From Mark Medina, LA Times: Just when it appeared the outcome was in doubt, the Lakers secured a sizable lead thanks to some critical shots. It started with Bryant kicking the ball out to the top of the key to Odom, who drained a three-pointer that gave the Lakers an 81-76 lead with 6:17 left in the fourth quarter. On his way to the bench following Memphis’ timeout, Odom chattered in an enthusiastic mood, prompting Jackson to smile in amusement considering the game was far from over. The Lakers made sure Memphis didn’t answer, not only by making defensive stands but by continuing to hit shots when it mattered. Off the timeout, Bryant drove the lane and missed, but Gasol grabbed the rebound and kicked it out to Artest, whose far corner three-pointer widened the lead to 84-76 with 5:46 left in the game. Two possessions later, a pick-and-roll sequence between Bryant and Gasol resulted in El Spaniard receiving an open look on the far wing. He then fed Odom as he cut into the lane, converted on a three-point play and gave the Lakers a secure 87-76 advantage with 4:43 left.
From Dexter Fishmore, Silver Screen and Roll: So far, so good on this little thing they call the Grammy trip. Two contests into their seven-game swing east of the Mississippi, the Lakers have yet to show any ill effects from being away from home. On Saturday they easily swatted away the Hornets. Tonight they visited FedEx Forum in Memphis for a date with the Grizzlies and left with a 93 to 84 victory under their belts. Perhaps a change of scenery is just what the champs needed. Unless you’re a connoisseur of unforced turnovers, should such a species even exist, tonight’s win isn’t one to stash away on your DVR and rewatch over the summer. Neither team ever got into a flow offensively. There were a lot of passes to nowhere and, for a game not taking place in a YMCA league for 8-to-10 year olds, a surprising number of airballs. Both sides were grumpy with the refs, and stoppages caused by minor owies to Ron Artest and Rudy Gay contributed to the overall sense of a night lacking in rhythm. As Laker fans well know, however, any visit to Memphis that doesn’t include a loss or a crippling injury to Andrew Bynum counts as successful.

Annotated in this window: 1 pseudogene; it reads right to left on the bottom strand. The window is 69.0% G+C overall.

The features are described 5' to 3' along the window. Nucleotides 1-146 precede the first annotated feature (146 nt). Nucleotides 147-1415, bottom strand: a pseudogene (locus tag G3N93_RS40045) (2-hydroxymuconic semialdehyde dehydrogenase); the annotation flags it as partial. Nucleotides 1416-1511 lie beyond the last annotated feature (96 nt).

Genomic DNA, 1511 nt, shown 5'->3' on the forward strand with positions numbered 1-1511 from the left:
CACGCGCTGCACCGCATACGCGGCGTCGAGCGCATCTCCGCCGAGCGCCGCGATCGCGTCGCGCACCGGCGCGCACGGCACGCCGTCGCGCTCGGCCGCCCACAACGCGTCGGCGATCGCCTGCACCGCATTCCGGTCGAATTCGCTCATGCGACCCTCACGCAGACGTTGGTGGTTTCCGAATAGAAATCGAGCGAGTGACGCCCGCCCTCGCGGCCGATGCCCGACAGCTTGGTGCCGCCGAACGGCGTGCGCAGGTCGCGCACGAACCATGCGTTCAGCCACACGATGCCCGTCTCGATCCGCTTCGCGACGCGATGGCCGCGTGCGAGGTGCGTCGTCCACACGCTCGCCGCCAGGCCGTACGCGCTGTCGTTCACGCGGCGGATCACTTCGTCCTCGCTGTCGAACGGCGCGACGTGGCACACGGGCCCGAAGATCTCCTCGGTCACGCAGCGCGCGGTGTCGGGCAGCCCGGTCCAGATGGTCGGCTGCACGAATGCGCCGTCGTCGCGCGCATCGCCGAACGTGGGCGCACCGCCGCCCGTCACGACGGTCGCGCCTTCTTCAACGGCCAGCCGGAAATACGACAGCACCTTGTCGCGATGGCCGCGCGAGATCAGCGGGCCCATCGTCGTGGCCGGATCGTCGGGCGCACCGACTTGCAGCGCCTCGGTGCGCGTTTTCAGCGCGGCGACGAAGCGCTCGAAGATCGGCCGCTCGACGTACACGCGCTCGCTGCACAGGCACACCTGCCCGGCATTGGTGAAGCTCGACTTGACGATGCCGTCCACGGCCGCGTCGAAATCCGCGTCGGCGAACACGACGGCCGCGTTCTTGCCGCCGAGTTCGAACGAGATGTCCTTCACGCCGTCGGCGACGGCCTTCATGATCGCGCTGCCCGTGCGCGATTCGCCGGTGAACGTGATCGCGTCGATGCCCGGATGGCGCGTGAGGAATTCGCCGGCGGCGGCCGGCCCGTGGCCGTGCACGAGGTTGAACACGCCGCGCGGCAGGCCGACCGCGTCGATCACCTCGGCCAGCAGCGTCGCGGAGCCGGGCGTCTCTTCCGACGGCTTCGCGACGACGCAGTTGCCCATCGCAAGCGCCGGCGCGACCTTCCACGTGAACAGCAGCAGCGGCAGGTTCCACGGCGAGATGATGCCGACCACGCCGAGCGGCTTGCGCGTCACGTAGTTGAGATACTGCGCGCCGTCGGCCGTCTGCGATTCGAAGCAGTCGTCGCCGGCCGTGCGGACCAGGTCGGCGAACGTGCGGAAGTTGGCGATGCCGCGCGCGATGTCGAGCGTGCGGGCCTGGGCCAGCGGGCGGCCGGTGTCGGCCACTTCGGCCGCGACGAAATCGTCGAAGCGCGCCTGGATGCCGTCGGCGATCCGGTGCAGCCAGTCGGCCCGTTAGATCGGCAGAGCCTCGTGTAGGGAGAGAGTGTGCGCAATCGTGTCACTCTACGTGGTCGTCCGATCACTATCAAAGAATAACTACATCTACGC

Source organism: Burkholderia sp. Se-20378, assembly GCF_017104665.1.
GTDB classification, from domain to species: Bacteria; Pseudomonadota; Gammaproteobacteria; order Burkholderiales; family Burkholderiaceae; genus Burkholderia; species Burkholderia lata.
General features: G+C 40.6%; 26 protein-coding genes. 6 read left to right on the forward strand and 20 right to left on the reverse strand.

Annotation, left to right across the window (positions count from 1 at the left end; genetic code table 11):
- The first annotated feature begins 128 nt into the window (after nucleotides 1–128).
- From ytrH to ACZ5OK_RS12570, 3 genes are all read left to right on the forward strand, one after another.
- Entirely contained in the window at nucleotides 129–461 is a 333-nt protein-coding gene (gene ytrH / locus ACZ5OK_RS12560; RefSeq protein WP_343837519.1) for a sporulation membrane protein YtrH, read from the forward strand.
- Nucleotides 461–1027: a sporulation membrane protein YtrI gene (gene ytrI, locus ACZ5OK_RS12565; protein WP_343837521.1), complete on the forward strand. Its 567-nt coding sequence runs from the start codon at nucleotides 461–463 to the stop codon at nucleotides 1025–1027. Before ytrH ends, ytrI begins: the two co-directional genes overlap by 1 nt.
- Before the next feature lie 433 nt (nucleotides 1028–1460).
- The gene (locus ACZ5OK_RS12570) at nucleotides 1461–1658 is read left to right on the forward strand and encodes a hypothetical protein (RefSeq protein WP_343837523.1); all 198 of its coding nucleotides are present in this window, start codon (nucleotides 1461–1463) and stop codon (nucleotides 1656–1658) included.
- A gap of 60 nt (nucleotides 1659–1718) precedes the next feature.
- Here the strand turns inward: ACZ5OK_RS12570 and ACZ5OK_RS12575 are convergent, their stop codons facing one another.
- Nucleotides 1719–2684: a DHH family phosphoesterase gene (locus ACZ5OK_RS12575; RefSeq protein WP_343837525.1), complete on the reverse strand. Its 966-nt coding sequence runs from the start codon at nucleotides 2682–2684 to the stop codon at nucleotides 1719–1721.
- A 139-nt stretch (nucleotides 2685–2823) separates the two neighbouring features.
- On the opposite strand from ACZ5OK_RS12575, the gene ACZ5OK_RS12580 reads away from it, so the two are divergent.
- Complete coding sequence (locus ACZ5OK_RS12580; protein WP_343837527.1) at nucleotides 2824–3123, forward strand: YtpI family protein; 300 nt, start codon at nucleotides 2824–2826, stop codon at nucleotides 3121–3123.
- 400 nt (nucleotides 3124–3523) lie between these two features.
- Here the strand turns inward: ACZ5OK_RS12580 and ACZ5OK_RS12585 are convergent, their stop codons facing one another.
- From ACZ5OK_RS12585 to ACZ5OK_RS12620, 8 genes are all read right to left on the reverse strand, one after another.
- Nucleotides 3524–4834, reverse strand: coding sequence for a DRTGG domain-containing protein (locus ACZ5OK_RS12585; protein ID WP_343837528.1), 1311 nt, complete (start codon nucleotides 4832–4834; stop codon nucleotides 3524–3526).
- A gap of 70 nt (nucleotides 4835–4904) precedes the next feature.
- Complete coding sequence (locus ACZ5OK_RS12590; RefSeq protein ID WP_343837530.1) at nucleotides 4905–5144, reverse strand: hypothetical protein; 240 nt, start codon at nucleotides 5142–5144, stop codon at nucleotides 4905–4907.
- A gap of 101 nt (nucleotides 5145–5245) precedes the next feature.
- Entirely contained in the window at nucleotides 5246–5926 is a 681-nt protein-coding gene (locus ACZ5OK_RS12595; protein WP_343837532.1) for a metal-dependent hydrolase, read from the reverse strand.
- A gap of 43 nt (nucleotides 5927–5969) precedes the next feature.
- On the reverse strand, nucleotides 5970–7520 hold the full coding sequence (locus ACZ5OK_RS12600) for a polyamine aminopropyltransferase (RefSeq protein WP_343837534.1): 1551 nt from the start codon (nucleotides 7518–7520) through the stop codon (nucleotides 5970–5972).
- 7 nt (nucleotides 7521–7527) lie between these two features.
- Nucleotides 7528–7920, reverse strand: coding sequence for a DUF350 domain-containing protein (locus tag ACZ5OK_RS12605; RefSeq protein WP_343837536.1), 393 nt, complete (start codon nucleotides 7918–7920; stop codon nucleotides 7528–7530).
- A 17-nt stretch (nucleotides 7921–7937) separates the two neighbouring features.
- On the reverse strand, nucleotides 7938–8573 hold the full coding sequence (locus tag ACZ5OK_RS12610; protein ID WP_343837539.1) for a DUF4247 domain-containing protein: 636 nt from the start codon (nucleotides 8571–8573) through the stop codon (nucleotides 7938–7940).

From Brian Kamenetzky, Land O’ Lakers: Thanks to L.A.’s largess (see below), the Grizzlies entered the fourth with a chance to steal a game the Lakers seemed ready to salt away, but found themselves stonewalled by the champs. Even as the Lakers went over three minutes without scoring, Memphis was only able to shave two points off their lead. After Tony Allen finished with a dunk at the rim to cut a lead for the still-stagnant Lakers to two with 7:01 to play, L.A. clamped down. Hard. Memphis didn’t score again for over four minutes, a stretch featuring two steals from Ron Artest, another from Derek Fisher, and a host of strong close outs (or wise “Hey-Tony-Allen-feel-free-to-take-that-open jumper!-outs). Until a pair of totally meaningless Sam Young triples in the final minute of play, the Lakers had held Memphis to 10 points in the frame.